On this day April 15: The sinking of the Titanic

Titanic Francis Davis Millet Archibald Butt april 15
Titanic . Insets: Francis Davis Millet & Archibald Butt

At 2.40 am on April 15, 1912, RMS Titanic sunk into the Atlantic Ocean after striking an iceberg 2 hours and 40 minutes before. Among the more than 1,500 passengers and crew who died, at least two men thought to be gay, Archibald Butt and Francis Davis Millet.

Despite some touting the largest ship then afloat as unsinkable, the Titanic went to the ocean floor on its maiden voyage. Some of the world’s wealthiest and most prominent people booked passage for the ship’s first crossing of the Atlantic.

Among them, Major Archibald Butt, military aide to US President William Howard Taft. Butt had previously served in the same role under President Theodore Roosevelt. Both presidents valued his organisational skills and Butt apparently liked both of them. So, he was distressed when Roosevelt and Taft fell out and looked like being rivals at the next election. His friend and ‘housemate’ Francis Davis Millet asked Taft to allow Butt a six-week holiday.

Archie Butt and Frank Millet lived together in Butt’s large Washington mansion, now registered as a National Historic Landmark. Butt described Millet as ‘my artist friend who lives with me’.

In his twenties, Frank Millet lived with the gay American author Charles Warren Stoddard in Italy. He then married. However, although he fathered four children and set up home in England with his wife, he spent a lot of time away from home. In 1910, he moved in with Archie Butts on the other side of the Atlantic.

Archibald Butt never married. He told President Taft that he loved his mother so much there was little room for anyone else.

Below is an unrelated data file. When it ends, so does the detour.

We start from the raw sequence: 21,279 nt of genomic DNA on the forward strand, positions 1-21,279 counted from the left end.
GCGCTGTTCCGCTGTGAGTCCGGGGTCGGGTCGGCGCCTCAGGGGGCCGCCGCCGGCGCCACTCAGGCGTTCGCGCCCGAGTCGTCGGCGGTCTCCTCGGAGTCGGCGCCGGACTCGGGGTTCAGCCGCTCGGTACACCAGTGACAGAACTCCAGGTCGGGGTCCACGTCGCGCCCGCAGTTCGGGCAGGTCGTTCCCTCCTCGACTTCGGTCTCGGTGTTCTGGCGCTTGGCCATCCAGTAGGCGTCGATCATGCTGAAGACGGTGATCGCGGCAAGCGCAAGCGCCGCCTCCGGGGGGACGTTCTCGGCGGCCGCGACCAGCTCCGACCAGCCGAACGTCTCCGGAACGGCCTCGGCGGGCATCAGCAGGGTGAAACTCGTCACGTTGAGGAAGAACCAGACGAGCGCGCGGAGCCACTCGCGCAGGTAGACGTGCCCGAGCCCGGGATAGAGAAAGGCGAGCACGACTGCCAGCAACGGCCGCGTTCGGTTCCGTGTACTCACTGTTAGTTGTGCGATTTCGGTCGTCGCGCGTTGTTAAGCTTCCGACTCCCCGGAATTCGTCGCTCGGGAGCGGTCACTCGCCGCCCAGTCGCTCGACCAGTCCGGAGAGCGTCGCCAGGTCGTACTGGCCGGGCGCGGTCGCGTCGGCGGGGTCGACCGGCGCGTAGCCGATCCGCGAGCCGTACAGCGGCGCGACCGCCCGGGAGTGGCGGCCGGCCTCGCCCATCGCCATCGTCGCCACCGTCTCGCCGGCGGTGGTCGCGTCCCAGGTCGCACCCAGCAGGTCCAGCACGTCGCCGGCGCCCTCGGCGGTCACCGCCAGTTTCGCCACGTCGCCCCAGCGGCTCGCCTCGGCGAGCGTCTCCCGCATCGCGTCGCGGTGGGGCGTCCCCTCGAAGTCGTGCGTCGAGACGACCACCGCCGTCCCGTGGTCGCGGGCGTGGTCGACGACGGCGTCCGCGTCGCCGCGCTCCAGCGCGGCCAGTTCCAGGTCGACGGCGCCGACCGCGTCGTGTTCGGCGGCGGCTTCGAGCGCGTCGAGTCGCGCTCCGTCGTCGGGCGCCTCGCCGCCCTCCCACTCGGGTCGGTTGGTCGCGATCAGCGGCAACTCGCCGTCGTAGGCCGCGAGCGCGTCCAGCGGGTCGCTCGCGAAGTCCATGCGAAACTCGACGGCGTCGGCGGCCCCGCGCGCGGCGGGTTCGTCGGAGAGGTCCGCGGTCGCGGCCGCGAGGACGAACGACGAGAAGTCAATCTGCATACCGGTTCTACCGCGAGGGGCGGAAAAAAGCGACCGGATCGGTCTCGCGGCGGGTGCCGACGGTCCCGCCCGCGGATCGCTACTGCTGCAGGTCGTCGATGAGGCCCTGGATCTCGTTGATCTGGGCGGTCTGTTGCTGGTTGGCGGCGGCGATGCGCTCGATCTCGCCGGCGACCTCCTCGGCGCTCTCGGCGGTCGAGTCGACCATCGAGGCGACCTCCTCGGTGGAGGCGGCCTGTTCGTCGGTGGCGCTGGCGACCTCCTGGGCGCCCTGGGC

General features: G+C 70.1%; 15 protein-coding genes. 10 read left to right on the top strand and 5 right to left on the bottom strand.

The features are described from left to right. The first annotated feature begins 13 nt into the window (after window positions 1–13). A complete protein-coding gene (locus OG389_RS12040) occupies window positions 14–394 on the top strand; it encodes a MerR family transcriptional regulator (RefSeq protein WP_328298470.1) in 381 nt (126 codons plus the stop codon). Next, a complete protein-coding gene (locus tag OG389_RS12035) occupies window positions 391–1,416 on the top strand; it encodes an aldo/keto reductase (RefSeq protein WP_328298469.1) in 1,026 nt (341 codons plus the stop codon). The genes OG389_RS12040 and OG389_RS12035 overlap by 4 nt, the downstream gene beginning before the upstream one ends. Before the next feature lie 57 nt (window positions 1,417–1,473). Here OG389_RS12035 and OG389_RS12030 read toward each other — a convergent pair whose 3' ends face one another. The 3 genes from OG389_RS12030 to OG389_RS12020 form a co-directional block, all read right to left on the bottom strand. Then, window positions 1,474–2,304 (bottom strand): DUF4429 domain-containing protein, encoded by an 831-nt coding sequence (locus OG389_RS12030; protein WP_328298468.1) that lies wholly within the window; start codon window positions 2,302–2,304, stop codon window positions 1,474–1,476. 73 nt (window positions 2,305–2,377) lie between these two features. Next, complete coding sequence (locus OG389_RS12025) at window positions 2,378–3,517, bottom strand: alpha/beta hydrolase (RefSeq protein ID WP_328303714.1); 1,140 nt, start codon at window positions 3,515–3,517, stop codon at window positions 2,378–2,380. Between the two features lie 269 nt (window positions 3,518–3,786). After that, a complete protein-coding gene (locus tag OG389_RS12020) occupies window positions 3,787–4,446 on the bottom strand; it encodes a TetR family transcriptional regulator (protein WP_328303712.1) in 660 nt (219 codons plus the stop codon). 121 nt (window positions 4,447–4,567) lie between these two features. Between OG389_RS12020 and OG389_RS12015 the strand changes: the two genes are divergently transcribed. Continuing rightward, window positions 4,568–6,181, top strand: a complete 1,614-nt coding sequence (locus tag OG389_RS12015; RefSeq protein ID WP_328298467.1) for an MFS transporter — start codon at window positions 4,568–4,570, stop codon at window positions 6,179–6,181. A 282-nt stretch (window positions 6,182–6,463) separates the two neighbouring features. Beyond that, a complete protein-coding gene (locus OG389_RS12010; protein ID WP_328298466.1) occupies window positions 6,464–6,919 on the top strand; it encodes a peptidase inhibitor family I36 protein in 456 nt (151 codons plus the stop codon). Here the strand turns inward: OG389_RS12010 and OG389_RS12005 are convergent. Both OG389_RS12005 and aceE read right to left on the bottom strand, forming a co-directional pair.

The Titanic

During their six-week trip in 2012, the two men visited Naples, Gibraltar and Rome, and had an audience with Pope Pius X. For their return home, Archie Butt boarded the Titanic at Southampton and Frank Millet joined later that day at Cherbourg, France.

They were apparently playing cards in the ship’s smoking room when the Titanic struck the iceberg. Although papers printed sensational stories of Archibald Butts pulling a gun on male passengers to prevent them from entering the lifeboats ahead of women and children, the stories appear invented. However, there were credible eyewitness accounts of Frank Millet helping women and children into the lifeboats.

British historian Richard Davenport-Hines wrote that it’s unthinkable that Archie and Frank were not together at the end.

“When there are calamitous accidents or natural disasters that grab the headlines, reporters always seize on tragic stories involving families torn apart or holding together against great odds. But the experiences of gay people are often written out of the narrative.

“The enduring partnership of Butt and Millet was an early case of ‘Don’t ask, don’t tell’. Washington insiders tried not to focus too closely on the men’s relationship, but they recognized their mutual affection. And they were together in death as in life.”

On this day —> A same-sex marriage in 1061, April 16

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Destiny Rogers

Destiny Rogers embarked on her career in the media industry immediately after high school, initially joining Mirror News, which later evolved into News Ltd. She fondly recalls editing Ian Byford's 'Passing Glances: A History of Gay Cairns' as one of her most fulfilling projects. Additionally, Destiny co-researched and co-wrote 'The Queen's Ball', chronicling the history of the world's longest-running continuous queer event. Her investigative work on the history of Australia's COON Cheese and Edward Coon culminated in the publication 'COON: More Holes than Swiss Cheese', a collaborative effort with Dr. Stephen Hagan. Destiny's journey at QNews began as a feature writer, and she was subsequently elevated to the role of Managing Editor of QNews Magazine in 2018. However, in July 2022, she decided to resign from this role to refocus on research and feature writing. For contact, please reach out at destinyr@qnews.com.au.

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